Advantages and Disadvantages of Electronic Retailing (E-tailing)

E-tailing includes more than just e-commerce-only companies. More and more traditional brick-and-mortar stores are investing in e-tailing. Infrastructure costs are lower with electronic retailing versus operating brick-and-mortar stores.

Companies can move products faster and reach a larger customer base online than with traditional physical locations. E-tailing also allows companies to close unprofitable stores and maintain the profitable ones.

Automated sales and checkout cut down on the need for staff and sales personnel. Also, websites cost less than physical stores to open, staff, and maintain. E-tailing reduces advertising and marketing expenses as customers can find the stores through search engines or social media. Data analytics is like gold for e-tailers.

Consumer shopping behavior can be tracked to determine spending habits, page views, and length of engagement with a product, service, or website page. Effective data analytics can decrease lost sales and boost client engagement, which can lead to increased revenue.

There are disadvantages to running an e-tailing operation, though. Creating and maintaining an e-tailing website, while less expensive than a traditional retail location, can be expensive. Infrastructure costs can be substantial if warehouses and distribution centers need to be built to store and ship the products. Also, adequate resources are necessary to handle online returns and customer disputes.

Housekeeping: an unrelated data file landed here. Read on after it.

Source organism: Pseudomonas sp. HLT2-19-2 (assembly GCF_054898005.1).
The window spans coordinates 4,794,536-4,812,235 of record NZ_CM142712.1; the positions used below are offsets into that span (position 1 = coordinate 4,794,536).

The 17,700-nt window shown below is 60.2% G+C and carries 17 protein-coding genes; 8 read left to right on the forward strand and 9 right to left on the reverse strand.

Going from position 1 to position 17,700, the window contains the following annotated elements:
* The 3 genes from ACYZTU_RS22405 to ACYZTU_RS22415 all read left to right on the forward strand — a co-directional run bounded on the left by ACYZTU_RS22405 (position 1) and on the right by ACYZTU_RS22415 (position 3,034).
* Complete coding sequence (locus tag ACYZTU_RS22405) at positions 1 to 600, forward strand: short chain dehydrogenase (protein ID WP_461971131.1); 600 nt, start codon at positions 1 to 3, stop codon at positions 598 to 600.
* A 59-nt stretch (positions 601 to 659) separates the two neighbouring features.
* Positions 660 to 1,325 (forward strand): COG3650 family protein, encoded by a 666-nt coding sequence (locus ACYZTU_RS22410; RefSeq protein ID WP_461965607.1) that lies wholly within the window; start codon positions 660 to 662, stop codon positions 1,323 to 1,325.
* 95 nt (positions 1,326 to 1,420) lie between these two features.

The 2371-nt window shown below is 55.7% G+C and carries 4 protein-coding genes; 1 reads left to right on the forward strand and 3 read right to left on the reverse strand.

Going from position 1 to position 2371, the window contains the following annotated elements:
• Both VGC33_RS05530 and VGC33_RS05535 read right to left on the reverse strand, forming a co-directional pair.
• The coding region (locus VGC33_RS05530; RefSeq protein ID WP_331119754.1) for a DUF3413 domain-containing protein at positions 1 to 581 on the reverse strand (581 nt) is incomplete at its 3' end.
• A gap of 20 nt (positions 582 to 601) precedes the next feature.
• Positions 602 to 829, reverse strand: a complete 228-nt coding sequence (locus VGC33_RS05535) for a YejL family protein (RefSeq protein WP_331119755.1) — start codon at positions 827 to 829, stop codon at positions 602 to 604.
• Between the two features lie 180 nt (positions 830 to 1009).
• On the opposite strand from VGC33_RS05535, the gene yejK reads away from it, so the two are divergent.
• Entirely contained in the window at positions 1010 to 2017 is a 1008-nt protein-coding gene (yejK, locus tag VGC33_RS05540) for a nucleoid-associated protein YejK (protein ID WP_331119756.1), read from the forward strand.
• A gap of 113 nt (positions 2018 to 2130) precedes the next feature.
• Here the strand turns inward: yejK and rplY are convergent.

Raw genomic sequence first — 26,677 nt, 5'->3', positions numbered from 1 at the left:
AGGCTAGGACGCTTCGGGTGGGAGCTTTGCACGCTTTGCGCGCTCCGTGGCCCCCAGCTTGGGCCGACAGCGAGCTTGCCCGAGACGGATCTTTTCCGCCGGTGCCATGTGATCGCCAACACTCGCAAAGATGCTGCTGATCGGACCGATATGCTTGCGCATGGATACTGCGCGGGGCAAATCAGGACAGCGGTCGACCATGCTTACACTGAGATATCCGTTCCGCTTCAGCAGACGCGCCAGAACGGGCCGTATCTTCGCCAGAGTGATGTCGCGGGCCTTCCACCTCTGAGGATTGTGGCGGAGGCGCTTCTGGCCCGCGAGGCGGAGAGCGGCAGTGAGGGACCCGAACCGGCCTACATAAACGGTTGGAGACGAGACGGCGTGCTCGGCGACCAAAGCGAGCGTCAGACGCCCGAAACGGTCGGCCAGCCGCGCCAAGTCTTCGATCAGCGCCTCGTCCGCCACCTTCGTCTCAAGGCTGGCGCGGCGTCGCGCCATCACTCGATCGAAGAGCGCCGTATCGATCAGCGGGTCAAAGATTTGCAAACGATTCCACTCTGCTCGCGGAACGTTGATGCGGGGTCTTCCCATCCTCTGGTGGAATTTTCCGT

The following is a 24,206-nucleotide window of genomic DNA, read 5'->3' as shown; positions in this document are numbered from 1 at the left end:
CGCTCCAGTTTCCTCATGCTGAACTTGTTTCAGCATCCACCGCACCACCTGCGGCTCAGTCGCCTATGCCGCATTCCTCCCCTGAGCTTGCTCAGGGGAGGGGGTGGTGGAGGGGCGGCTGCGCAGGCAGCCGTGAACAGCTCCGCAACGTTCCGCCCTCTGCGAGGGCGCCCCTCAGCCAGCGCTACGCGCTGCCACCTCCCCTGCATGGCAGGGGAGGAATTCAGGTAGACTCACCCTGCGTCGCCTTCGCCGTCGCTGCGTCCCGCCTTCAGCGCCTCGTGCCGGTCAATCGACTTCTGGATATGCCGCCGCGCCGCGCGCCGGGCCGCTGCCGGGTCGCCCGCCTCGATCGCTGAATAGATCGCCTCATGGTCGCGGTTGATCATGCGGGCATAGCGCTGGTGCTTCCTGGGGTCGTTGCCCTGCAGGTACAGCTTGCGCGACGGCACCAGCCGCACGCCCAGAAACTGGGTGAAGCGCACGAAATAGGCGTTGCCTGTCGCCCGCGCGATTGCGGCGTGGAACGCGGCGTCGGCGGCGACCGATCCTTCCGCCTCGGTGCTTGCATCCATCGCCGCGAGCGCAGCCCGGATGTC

Also, e-tailing does not provide the immersive, emotional experience that physical stores can offer. E-tailing does not give the consumer a chance to smell, feel, or try on products before purchasing them—sensory experiences that often result in a decision to buy; browsing is also more pleasurable in person, and lends to increased spending. Personalized customer service and interaction can also be an advantage to brick-and-mortar stores.

Real World Examples of E-Tailing

Amazon.com (AMZN) is the world's largest online retailer, providing consumer products and subscriptions through its website. Amazon's website shows the company generated more than $280 billion in revenue in 2019 while posting more than $11.6 billion in profit or net income. Other e-tailers that operate exclusively online and compete with Amazon include Overstock.com and JD.com.

Alibaba Group (BABA) is China's largest e-tailer, which operates an online commerce business throughout China and internationally. Alibaba has adopted a business model that not only includes both B2C and B2B commerce, but it also connects Chinese exporters to companies around the world looking to buy their products. The company's rural Taobao program helps rural consumers and companies in China sell agricultural products to those living in urban areas. For the fiscal year 2020, Alibaba generated nearly $72 billion in annual revenue while posting just under $19.8 billion in profit.

Article Sources
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  1. Amazon. "2019 Amazon Annual Report," Page 18. Accessed Nov. 5, 2021.

  2. Alibaba Group. "Alibaba Group Fiscal Year 2020 Annual Report," Page 102. Accessed Nov. 5, 2021.